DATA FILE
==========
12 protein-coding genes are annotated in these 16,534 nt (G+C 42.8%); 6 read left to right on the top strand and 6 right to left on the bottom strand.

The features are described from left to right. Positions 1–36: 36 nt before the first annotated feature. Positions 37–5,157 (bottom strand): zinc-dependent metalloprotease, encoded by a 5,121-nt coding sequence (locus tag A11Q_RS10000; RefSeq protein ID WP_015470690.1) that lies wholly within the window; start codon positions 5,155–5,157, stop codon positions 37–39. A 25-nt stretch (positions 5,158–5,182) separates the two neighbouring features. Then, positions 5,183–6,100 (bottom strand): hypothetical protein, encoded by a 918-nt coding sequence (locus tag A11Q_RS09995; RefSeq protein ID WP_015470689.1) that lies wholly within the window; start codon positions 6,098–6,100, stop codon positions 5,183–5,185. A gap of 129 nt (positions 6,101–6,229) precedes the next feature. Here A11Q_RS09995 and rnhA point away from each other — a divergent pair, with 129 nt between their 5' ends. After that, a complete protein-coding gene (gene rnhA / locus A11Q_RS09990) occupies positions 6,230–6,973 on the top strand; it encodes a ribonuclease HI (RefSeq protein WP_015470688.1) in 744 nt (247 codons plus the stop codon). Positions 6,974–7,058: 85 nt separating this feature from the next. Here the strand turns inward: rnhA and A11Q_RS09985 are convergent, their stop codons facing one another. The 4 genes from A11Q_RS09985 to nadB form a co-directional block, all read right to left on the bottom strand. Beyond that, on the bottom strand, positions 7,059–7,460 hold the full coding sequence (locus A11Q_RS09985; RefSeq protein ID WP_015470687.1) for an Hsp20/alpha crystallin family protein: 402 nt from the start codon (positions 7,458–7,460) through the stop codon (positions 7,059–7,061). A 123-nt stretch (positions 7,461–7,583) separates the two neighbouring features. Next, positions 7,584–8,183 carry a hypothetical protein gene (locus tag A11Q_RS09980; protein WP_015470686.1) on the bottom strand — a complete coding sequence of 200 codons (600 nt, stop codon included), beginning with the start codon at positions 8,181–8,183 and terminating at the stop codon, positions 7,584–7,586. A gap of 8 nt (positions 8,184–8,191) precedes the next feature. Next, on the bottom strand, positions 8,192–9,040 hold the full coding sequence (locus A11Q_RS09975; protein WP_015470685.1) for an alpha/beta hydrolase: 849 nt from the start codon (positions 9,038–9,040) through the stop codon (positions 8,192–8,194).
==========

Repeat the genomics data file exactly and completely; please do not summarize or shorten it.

12 protein-coding genes are annotated in these 16,534 nt (G+C 42.8%); 6 read left to right on the top strand and 6 right to left on the bottom strand.

The features are described from left to right. Positions 1–36: 36 nt before the first annotated feature. Positions 37–5,157 (bottom strand): zinc-dependent metalloprotease, encoded by a 5,121-nt coding sequence (locus tag A11Q_RS10000; RefSeq protein ID WP_015470690.1) that lies wholly within the window; start codon positions 5,155–5,157, stop codon positions 37–39. A 25-nt stretch (positions 5,158–5,182) separates the two neighbouring features. Then, positions 5,183–6,100 (bottom strand): hypothetical protein, encoded by a 918-nt coding sequence (locus tag A11Q_RS09995; RefSeq protein ID WP_015470689.1) that lies wholly within the window; start codon positions 6,098–6,100, stop codon positions 5,183–5,185. A gap of 129 nt (positions 6,101–6,229) precedes the next feature. Here A11Q_RS09995 and rnhA point away from each other — a divergent pair, with 129 nt between their 5' ends. After that, a complete protein-coding gene (gene rnhA / locus A11Q_RS09990) occupies positions 6,230–6,973 on the top strand; it encodes a ribonuclease HI (RefSeq protein WP_015470688.1) in 744 nt (247 codons plus the stop codon). Positions 6,974–7,058: 85 nt separating this feature from the next. Here the strand turns inward: rnhA and A11Q_RS09985 are convergent, their stop codons facing one another. The 4 genes from A11Q_RS09985 to nadB form a co-directional block, all read right to left on the bottom strand. Beyond that, on the bottom strand, positions 7,059–7,460 hold the full coding sequence (locus A11Q_RS09985; RefSeq protein ID WP_015470687.1) for an Hsp20/alpha crystallin family protein: 402 nt from the start codon (positions 7,458–7,460) through the stop codon (positions 7,059–7,061). A 123-nt stretch (positions 7,461–7,583) separates the two neighbouring features. Next, positions 7,584–8,183 carry a hypothetical protein gene (locus tag A11Q_RS09980; protein WP_015470686.1) on the bottom strand — a complete coding sequence of 200 codons (600 nt, stop codon included), beginning with the start codon at positions 8,181–8,183 and terminating at the stop codon, positions 7,584–7,586. A gap of 8 nt (positions 8,184–8,191) precedes the next feature. Next, on the bottom strand, positions 8,192–9,040 hold the full coding sequence (locus A11Q_RS09975; protein WP_015470685.1) for an alpha/beta hydrolase: 849 nt from the start codon (positions 9,038–9,040) through the stop codon (positions 8,192–8,194).